Many franchisors have deferred their franchisees’ royalty and marketing obligations. Fazoli’s waived royalties for March and suspended monthly marketing fees, instead focusing on providing franchisees with local marketing strategies to emphasize contactless service options. Restaurant Brands International, which owns Burger King, Tim Hortons, and Popeyes, and is the landlord for thousands of these franchised locations, has provided cash advances to franchisees and is now basing rent payments on sales.
Franchisors are also advising franchisees on government support programs. Yum Brands, which owns Taco Bell, Pizza Hut, and KFC, actively lobbied for franchisees to be eligible for the Paycheck Protection Program (PPP), and Denny’s estimated that more than half of its restaurants have been approved for PPP loans. Other franchisors are using shared services arrangements, or other forms of collaboration with other brands, to maximize efficiency and reduce costs across the system. BurgerFi International recently partnered with Reef Kitchens (a network of neighborhood kitchens that helps restaurants rapidly enter new markets) to expand BurgerFi to Seattle, Nashville, Minneapolis, and Houston. The partnership is timely, as Reef will focus on delivery-only for BurgerFi in the new markets.
Businesses have had to cancel orders and non-essential services, downsize, or request deferred or flexible payment terms from their supply chain partners. Franchisors and franchisees should review their contracts to determine how parties’ payment or supply obligations may be excused under the contracts’ force majeure provisions. Franchisors should also review their insurance policies; the effects of supply chain disruptions may be addressed by business interruption or general liability coverage. Absent an express exclusion, property damage coverage may provide coverage for Covid-19. Making a claim has little downside.
Plan new product offerings and anticipate product shortages and delays
Franchisors have changed what goods and services they offer. For example, on May 4, Wyndham Hotels & Resorts announced that it would begin drop-shipping health and safety items to its hotels across the U.S., including face masks, hand sanitizer, and disinfectant. Wyndham attributed its ability to provide mass quantities of these items – and to defer costs to hotel owners until later this year – to volume discounting. Taco Bell and KFC announced that they would equip all restaurants with contactless thermometers, among other supplies, so that employees will have their temperatures checked before their shifts.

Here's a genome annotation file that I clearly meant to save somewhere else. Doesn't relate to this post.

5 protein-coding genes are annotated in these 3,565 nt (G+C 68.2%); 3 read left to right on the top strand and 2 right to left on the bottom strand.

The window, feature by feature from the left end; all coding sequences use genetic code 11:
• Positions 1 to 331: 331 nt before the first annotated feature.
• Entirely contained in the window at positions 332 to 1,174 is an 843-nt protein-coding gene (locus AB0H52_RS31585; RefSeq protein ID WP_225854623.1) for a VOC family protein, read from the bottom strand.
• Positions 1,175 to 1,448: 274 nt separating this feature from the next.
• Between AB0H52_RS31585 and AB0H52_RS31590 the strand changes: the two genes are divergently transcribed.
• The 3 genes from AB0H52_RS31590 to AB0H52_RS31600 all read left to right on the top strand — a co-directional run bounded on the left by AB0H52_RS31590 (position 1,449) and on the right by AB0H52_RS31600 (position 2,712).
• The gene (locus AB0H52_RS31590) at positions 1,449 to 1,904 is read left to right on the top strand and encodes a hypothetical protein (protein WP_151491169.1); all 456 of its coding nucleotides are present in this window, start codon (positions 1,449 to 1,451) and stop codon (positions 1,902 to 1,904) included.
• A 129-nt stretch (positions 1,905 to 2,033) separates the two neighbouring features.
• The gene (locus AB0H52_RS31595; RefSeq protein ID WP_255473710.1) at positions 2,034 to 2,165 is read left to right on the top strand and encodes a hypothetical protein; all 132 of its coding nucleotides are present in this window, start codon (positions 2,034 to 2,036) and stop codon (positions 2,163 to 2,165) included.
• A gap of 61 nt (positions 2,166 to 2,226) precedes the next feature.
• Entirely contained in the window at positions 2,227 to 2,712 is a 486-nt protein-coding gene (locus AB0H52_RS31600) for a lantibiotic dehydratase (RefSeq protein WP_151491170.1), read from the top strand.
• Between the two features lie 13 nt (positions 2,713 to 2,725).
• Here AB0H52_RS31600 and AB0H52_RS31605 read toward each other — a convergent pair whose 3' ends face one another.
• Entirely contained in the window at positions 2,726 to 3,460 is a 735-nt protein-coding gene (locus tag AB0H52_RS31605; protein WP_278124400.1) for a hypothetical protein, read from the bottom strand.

Rather than being in a position to supply additional products, some franchisors have decided to delay new product offerings or seasonal items. Similarly, franchisors may direct their franchisees to build inventories of critical supplies and products. Yet other businesses have found themselves simplifying their manufacturing processes to focus on producing only the most critical goods. Hertz has been negotiating with its suppliers to defer arrivals of new cars and modify existing orders; instead, the company is working with its extensive network of used cars.
Other businesses have found themselves using the supply chain differently to respond to shifts in customer demands. Retail sales at Tyson Foods have increased by almost 20 percent. The company saw increases in beef and pork sales since the onset of the pandemic and credits “market insights, channel flexibility, access to raw materials, and growing demand” as enabling Tyson Foods to pivot from foodservice demands to retail demands.
Where one part of a supply chain reaches a grinding halt, some brands are no longer able to provide the same products they did in a pre-pandemic environment. Wendy’s, which prides itself on providing fresh beef fast-food products, has suffered from meatpacking plant shutdowns across the U.S. Wendy’s issued a press release on May 10 to clarify that “[w]hile some menu items may be in short supply from time to time at some restaurants, we continue to supply fresh beef to all of our restaurants, with deliveries two or three times a week.”
The food supply isn’t the only supply chain that has been affected. Businesses with operations in countries that were hit early such as Italy, China, and South Korea, found themselves shutting down production in February. For example, Fiat Chrysler and Hyundai suspended production at their Serbian and South Korean plants, respectively, because they could not get products from China.
Supply chain disruptions in the wake of Covid-19 have proven that brands should be prepared to implement creative solutions. Franchisors and franchisees who develop a geographically diverse supply chain with multiple suppliers who can produce the same or similar goods will fare better than those who cannot. These proposed changes to a franchisor’s supply chain may on their face be temporary, but will be more likely permanent if they increase efficiency and create redundancies in the supply chain to better withstand unpredictable events.
Joyce Mazero, a shareholder with Polsinelli PC, a law firm with more than 900 attorneys in 21 offices, is Co-Chair of its Global Franchise and Supply Network Practice. Contact her at 214-661-5521 or firstname.lastname@example.org. Emily Doan is an Associate with the firm and also focuses on the firm’s Global Franchise and Supply Network. Contact her at 303-256-2702 or email@example.com.